I started the day with a Yoga group, on the upper deck.  After breakfast, we took a panoramic city bus tour of Bandel where saw the British colonial area. We drove past the Writers’ Building, General Post Office, High Court, Raj Bhawan (Governor’s House), and more.  We continued on to St. John’s Church.  It was built in 1756 and is the oldest Anglican church in Kolkata.  It contains the oldest functioning pipe organ in India and there is also a painting of the Last Supper by Johann Zofanny.

Afterwards, we visited the Mother Teresa home.  It was a moving experience, considering Mother Teresa was just made a saint in the shortest time on record – about 20 years.  Her tomb is plain marble and there were decorations of marigolds adorning the lid.  Pilgrams came to pay their respects, while we observed the moment of  their somber prayers.  A small adjacent museum room displays Teresa’s worn sandals and battered enamel dinner bowl. Located upstairs is the room where she worked and slept from 1953 to 1997, preserved in all its simplicity, just as she left it.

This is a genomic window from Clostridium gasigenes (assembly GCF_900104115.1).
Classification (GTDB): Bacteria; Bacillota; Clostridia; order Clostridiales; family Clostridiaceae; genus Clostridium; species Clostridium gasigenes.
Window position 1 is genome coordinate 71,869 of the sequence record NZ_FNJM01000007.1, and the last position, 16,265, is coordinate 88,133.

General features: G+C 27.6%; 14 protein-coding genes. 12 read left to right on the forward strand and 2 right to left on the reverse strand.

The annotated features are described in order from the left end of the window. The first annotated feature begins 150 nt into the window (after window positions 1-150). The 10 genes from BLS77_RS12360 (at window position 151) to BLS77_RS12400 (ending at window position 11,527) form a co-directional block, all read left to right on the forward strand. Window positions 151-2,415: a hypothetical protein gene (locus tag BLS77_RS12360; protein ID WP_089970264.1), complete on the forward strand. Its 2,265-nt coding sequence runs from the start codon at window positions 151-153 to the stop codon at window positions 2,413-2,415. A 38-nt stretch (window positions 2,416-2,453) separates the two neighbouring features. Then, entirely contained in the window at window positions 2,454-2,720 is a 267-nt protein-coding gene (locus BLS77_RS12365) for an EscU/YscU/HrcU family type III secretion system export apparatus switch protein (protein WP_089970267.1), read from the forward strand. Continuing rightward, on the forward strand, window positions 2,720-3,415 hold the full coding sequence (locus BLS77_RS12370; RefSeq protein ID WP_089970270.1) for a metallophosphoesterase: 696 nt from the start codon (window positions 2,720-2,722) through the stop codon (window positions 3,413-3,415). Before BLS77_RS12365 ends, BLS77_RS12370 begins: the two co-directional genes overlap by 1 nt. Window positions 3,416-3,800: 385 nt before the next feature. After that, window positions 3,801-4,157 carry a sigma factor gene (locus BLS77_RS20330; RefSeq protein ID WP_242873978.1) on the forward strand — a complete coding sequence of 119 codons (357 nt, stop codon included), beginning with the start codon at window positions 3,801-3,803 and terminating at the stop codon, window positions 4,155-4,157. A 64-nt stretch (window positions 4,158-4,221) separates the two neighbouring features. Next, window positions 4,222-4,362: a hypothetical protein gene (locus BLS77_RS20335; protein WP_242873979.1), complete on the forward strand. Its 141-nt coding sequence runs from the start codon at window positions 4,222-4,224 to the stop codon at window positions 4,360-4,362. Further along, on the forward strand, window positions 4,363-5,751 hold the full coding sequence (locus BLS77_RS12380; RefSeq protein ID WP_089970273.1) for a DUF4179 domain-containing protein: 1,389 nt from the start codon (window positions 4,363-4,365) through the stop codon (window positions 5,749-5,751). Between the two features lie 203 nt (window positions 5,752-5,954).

We were able to see her personal things:  bed, chair, journals, etc., and learn about her life and last days.  Nuns were in the courtyard washing their habits on the stone floor.  While we waited for the bus outside, we saw Muslin women, one in a black burka, that only left room for her eyes to show.  Seeing the women of two different faiths in their traditional clothing was interesting.

Next, we were off to visit the Victoria Memorial Museum, containing the largest collection of British colonial historical items in India.  There also was an impressive marble structure paying homage to the British Queen in India.  To us, it seemed an odd thing to see so much attention paid to the British.